Our almond butter shows 2 net carbs (6 carbs – 4 fiber) * 23 servings in the jar. So that’s 46 net carbs in the entire loaf.

  19. Annette Slatton says:

    What would happen if you used almond flour/meal instead of the almond butter?

    You’d need to add more fat. Chareva has been experimenting, so I’ll post another recipe when she’s happy with the results.

  20. carlos says:

    good recipe and just a comment on the almond butter. the almond butter should not be high in fat as it is just almonds that have been processed into a very fine paste. almond meal would work too but you might have to add some water and maybe some oil to the mix to get the same consistency. that would be cheaper too.

  21. Daghain says:

    This is the first nut bread I’ve come across that’s not “brick-like”. I love this stuff. I just made a loaf today and I’m pretty sure it won’t last too long.

    The texture is pretty good and it toasts well. Not a cheap loaf, but worth it.

  22. steph says:

    I didn’t have any almond butter on hand, and really wanted to make this, so I made a few modifications. I used half butter and half peanut butter, added in a banana and a few chocolate chips. It turned out great!!! :) thanks!

  23. James says:

    I just made a loaf and my verdict….not bad!….a lot better than other almond recipes I’ve tried. I made the mistake of forgetting to add the 3/4 cup of warm water and I think that was a blessing as its near perfect and not wet as someone else had happen. I would reduce any water to 1/4 cup tops and it should be perfect.

    I used 5 eggs and had to make almond butter up from almond flour I had mixed with a coconut oil-butter mix to get a good smooth 16 oz’s. I beat the eggs whole with the salt and BP first and it foamed them up well…then I added the Almond butter and poured it into a silicone bread pan. 1 hour at 325F in a fan forced oven and it was firm…near perfect moisture content (dry side slightly) and tasty with butter. ;-) I might add cheese next time …mmm!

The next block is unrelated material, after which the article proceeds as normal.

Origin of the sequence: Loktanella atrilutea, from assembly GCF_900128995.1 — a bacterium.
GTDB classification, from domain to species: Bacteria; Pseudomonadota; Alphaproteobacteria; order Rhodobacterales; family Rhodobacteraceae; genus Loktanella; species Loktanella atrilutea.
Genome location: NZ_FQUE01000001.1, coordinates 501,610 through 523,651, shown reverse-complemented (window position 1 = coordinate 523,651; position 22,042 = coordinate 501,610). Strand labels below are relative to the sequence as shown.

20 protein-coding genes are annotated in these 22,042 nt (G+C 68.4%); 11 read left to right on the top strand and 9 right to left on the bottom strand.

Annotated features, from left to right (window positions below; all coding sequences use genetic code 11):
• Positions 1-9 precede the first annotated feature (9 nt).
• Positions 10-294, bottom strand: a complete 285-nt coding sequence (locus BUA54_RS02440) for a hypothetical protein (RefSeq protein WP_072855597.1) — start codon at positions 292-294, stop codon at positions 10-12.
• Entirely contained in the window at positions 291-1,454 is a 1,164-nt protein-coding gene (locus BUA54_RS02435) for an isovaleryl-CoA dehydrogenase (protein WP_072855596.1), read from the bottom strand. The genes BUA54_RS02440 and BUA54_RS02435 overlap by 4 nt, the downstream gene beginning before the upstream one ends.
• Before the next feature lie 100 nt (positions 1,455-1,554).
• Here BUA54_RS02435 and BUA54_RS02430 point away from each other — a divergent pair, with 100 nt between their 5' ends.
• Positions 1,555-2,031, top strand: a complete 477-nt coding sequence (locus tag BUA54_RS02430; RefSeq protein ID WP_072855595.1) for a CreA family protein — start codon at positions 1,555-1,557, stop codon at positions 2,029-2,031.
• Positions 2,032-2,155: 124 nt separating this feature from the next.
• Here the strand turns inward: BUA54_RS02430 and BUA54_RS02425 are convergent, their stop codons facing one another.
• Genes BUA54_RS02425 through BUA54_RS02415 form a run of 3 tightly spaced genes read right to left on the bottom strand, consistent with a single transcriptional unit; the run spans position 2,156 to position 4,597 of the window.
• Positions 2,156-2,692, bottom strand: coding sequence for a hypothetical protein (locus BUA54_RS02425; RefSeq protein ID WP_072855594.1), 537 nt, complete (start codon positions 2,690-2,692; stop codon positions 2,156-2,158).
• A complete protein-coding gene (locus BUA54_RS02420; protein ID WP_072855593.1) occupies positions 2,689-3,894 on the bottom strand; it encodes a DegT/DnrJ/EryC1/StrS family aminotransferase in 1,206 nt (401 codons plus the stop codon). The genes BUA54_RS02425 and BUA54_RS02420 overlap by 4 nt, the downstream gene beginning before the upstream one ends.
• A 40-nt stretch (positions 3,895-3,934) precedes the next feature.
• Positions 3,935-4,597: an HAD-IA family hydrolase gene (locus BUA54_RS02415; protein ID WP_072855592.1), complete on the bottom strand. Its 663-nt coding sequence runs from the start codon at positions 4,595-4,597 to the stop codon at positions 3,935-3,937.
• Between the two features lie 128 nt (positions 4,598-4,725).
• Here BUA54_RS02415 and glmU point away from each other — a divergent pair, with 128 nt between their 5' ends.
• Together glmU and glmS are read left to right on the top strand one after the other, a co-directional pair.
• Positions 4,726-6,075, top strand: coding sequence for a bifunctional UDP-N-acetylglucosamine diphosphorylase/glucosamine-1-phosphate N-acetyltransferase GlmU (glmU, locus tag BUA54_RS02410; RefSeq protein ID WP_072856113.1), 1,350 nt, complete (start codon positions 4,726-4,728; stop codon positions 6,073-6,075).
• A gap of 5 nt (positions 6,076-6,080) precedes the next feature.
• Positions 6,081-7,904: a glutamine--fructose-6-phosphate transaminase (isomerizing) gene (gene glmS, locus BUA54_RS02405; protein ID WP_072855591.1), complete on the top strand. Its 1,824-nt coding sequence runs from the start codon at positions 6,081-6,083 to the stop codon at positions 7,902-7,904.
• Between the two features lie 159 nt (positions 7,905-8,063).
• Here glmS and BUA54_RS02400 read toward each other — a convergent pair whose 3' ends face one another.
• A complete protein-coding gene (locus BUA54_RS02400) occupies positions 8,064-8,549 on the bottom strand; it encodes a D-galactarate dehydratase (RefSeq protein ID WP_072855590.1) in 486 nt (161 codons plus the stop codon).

24. GiGi says:

    Hey Presto! Paddington Bear will be happy to know his bacon sarnies can be once again kept under his hat in case of emergencies as this bread recipe worked for me. That’s a big statement as I am among the world’s worst Bakers – ever.

    I even went rogue and used pecan meal that we had picked up in GA and had been kept in the freezer for an age. Still fresh and a quick trip through the Cuisinart with four TBLSP of expeller coconut oil turned it into the equivalent of the almond butter.

    Now to try it with the coconut flour, almond meal and maybe even peanut flour that are lounging in the pantry. So, that’s three more to try… will report back.

  25. cavenewt says:

    Re sweden: there’s a classical old science fiction story where the government tries to even everything out. Ballerinas have to dance with heavy weights on their legs, attractive news anchorwomen have to wear masks, etc. This reminded me a lot of that story.

    As for the political angle, I believe Obama was pointing out that none of us exists in a vacuum, and it is the responsibility of all of us to contribute to the society that makes success possible. He certainly was not taking anything away from those who have managed to be successful.